Profanity Provides Health Benefits

November 4, 2019

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On an average day, we will curse 80 times!  Some of those foul words are G-rated but most involved a full out f-bomb! But there is no reason to hang your head in shame as researchers say there are plenty of ways that cursing is good for your physical and emotional health. In fact, unleashing expletives might actually raise your pain threshold. Researchers point to a 2009 study where people plunged a hand into cold water and left it there until they could no longer stand the pain. Those who uttered the expletive of their choice reported less pain and lasted about 40 seconds longer than those who were forced to chant a neutral word. These results were duplicated for those at the gym. Studies show that cursing can increase performance, strength and power linked with exercise. In one study, people who cursed while using stationary bikes had more power and strength than people who used "neutral" words. Swearing can activate your fight or flight response, firing up your aggressive tendencies (in a good way), which may explain why coaches and drill sergeants employ profanity-laced pep talks. Swearing has a cathartic effect. You know a couple (or more) well-placed expletives can have quite the soothing effect, if you’ve ever hit your thumb with a hammer by accident! You can get relief from non-physical ailments too. Whether you got dumped or are late for carpool, experts say swearing helps deal with emotion as well as pain. There are many theories as to why profanity can be good for you.  One is that swearing, if only to ourselves, shows that we are not passive victims but empowered to react and fight back, which boosts confidence and self-esteem.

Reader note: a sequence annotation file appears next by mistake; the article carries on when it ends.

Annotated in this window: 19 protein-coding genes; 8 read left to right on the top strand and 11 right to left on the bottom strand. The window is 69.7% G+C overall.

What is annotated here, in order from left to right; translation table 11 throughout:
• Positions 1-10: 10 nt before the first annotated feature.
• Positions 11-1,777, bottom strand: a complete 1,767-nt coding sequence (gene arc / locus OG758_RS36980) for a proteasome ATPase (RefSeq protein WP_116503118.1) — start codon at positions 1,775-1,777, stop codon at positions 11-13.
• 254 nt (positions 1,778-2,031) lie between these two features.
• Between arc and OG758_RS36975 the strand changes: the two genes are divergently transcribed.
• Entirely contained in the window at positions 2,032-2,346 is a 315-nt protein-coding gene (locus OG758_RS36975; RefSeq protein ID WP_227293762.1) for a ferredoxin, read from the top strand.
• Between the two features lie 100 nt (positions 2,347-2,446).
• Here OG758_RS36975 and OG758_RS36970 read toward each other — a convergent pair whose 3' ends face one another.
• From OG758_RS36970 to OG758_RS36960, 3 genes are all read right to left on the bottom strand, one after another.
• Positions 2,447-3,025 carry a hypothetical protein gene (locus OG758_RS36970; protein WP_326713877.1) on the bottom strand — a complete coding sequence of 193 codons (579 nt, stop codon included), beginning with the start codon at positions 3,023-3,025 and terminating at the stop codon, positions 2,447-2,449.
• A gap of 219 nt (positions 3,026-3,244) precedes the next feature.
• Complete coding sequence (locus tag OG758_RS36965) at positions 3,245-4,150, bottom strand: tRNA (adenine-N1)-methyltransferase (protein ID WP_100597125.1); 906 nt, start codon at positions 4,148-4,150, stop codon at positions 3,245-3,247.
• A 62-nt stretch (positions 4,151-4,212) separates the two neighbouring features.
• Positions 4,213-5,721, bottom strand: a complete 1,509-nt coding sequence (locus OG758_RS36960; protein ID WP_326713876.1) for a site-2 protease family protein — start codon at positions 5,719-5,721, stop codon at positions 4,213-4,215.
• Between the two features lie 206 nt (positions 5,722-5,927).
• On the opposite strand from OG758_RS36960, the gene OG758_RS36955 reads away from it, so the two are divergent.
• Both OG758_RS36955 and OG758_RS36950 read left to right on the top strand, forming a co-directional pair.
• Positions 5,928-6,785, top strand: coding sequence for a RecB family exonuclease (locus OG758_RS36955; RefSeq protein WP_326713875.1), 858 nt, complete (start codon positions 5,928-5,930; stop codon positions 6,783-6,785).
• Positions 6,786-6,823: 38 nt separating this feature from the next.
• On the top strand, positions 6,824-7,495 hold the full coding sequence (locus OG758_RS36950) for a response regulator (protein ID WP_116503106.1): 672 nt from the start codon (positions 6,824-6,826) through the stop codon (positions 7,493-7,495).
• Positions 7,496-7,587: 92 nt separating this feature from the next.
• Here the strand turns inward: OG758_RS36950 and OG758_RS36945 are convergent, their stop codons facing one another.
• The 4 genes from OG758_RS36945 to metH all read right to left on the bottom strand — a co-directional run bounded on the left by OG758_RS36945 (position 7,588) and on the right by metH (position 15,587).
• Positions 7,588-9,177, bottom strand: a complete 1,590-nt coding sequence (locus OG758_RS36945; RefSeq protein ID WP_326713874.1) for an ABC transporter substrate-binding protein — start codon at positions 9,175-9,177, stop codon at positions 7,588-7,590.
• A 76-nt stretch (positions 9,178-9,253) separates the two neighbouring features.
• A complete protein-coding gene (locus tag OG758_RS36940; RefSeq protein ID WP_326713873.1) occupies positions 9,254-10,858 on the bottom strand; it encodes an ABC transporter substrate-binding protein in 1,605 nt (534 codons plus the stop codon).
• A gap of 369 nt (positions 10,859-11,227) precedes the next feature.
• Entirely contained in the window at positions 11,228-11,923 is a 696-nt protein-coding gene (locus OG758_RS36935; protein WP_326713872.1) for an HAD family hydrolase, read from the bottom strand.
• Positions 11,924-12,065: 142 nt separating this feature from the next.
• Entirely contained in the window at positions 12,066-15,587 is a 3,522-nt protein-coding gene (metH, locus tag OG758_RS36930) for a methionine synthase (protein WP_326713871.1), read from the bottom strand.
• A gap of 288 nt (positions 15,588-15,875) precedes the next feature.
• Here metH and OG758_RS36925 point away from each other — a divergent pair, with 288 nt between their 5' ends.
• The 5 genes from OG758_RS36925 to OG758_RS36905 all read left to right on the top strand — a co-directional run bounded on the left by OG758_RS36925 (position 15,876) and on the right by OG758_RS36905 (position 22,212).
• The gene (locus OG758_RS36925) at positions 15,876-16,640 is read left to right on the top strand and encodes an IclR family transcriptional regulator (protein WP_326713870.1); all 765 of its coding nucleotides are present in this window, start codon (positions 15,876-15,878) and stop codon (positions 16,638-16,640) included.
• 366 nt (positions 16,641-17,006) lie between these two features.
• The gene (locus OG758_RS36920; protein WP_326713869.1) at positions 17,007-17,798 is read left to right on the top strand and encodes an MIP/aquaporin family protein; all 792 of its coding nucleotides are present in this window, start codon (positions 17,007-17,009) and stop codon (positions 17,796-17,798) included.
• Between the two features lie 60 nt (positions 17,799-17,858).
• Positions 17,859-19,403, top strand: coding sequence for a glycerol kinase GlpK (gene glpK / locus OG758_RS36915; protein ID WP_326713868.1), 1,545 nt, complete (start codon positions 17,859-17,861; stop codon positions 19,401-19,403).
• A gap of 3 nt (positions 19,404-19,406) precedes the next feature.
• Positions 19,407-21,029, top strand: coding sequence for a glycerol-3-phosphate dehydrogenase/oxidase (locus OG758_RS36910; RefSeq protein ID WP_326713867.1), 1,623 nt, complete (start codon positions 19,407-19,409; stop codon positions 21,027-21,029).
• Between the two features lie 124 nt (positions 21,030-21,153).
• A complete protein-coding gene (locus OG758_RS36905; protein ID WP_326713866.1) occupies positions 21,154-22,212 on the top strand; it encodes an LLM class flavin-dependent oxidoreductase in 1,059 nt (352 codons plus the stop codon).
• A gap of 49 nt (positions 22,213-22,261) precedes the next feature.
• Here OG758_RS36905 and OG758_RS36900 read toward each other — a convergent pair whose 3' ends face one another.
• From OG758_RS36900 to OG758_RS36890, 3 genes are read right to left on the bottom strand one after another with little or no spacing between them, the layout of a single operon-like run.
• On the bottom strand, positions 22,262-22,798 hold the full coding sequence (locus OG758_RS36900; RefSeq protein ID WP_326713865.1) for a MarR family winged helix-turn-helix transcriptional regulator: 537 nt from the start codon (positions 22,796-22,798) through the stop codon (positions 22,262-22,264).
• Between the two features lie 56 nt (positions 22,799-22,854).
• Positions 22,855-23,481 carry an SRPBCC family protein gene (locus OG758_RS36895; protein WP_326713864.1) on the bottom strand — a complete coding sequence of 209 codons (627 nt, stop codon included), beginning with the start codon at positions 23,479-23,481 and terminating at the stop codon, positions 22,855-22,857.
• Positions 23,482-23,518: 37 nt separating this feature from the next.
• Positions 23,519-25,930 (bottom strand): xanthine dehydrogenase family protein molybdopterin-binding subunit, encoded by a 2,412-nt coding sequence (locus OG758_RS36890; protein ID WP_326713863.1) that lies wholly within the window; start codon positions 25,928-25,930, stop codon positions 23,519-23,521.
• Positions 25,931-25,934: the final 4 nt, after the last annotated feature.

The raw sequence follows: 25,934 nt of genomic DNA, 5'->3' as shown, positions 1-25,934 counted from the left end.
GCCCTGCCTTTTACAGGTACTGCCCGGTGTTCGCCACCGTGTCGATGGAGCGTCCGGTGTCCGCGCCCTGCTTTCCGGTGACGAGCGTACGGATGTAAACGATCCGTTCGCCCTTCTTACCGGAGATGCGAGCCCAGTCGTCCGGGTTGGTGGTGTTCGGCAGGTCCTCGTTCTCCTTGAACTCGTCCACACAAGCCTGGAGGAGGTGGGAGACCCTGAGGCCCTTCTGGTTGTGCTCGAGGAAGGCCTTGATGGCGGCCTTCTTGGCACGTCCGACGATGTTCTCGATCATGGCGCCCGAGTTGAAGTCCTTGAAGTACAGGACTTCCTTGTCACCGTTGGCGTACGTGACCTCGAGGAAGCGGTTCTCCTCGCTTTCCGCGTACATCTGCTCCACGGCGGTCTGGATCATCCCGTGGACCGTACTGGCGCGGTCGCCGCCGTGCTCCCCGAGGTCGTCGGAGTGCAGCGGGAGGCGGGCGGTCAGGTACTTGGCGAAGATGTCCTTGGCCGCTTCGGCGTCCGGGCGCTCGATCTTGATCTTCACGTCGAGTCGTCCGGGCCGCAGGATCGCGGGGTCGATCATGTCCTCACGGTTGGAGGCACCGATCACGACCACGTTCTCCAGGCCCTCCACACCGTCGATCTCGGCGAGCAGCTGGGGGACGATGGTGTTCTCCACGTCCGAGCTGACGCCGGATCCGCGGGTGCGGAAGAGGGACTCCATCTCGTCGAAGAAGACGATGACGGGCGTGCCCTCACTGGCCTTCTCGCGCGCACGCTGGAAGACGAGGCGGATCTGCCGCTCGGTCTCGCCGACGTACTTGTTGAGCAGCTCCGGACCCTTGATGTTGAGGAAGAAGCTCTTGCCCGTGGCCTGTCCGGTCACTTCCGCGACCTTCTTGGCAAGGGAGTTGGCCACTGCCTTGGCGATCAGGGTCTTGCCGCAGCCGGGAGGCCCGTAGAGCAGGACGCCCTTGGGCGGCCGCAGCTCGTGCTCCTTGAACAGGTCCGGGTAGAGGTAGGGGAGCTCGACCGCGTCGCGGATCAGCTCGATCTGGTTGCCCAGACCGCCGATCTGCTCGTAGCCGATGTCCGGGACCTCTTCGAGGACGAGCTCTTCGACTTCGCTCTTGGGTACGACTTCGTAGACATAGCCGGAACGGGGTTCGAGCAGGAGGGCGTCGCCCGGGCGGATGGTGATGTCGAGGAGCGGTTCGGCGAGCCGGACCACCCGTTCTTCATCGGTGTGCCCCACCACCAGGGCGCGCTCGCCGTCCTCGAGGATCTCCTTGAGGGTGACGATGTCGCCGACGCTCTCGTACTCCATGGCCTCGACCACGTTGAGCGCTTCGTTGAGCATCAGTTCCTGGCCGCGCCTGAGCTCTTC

SOURCE: Mother Nature Network

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